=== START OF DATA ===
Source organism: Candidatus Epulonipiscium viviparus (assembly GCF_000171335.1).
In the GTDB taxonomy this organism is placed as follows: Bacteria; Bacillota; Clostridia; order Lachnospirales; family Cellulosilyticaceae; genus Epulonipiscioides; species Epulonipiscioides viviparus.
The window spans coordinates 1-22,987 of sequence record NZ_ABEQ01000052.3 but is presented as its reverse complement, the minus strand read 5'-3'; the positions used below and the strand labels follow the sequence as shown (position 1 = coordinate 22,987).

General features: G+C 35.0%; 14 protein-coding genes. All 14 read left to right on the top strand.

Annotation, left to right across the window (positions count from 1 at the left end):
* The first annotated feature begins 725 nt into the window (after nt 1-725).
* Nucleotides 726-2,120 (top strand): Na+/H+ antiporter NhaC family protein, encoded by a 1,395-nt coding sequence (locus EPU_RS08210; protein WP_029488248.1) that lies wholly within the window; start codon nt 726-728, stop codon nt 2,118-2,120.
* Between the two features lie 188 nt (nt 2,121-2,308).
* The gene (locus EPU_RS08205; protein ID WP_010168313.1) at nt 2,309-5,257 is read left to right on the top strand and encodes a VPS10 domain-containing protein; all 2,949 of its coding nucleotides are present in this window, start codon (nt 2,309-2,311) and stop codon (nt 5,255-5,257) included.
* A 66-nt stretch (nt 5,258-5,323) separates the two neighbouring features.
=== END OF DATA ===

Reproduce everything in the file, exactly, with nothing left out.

Source organism: Candidatus Epulonipiscium viviparus (assembly GCF_000171335.1).
In the GTDB taxonomy this organism is placed as follows: Bacteria; Bacillota; Clostridia; order Lachnospirales; family Cellulosilyticaceae; genus Epulonipiscioides; species Epulonipiscioides viviparus.
The window spans coordinates 1-22,987 of sequence record NZ_ABEQ01000052.3 but is presented as its reverse complement, the minus strand read 5'-3'; the positions used below and the strand labels follow the sequence as shown (position 1 = coordinate 22,987).

General features: G+C 35.0%; 14 protein-coding genes. All 14 read left to right on the top strand.

Annotation, left to right across the window (positions count from 1 at the left end):
* The first annotated feature begins 725 nt into the window (after nt 1-725).
* Nucleotides 726-2,120 (top strand): Na+/H+ antiporter NhaC family protein, encoded by a 1,395-nt coding sequence (locus EPU_RS08210; protein WP_029488248.1) that lies wholly within the window; start codon nt 726-728, stop codon nt 2,118-2,120.
* Between the two features lie 188 nt (nt 2,121-2,308).
* The gene (locus EPU_RS08205; protein ID WP_010168313.1) at nt 2,309-5,257 is read left to right on the top strand and encodes a VPS10 domain-containing protein; all 2,949 of its coding nucleotides are present in this window, start codon (nt 2,309-2,311) and stop codon (nt 5,255-5,257) included.
* A 66-nt stretch (nt 5,258-5,323) separates the two neighbouring features.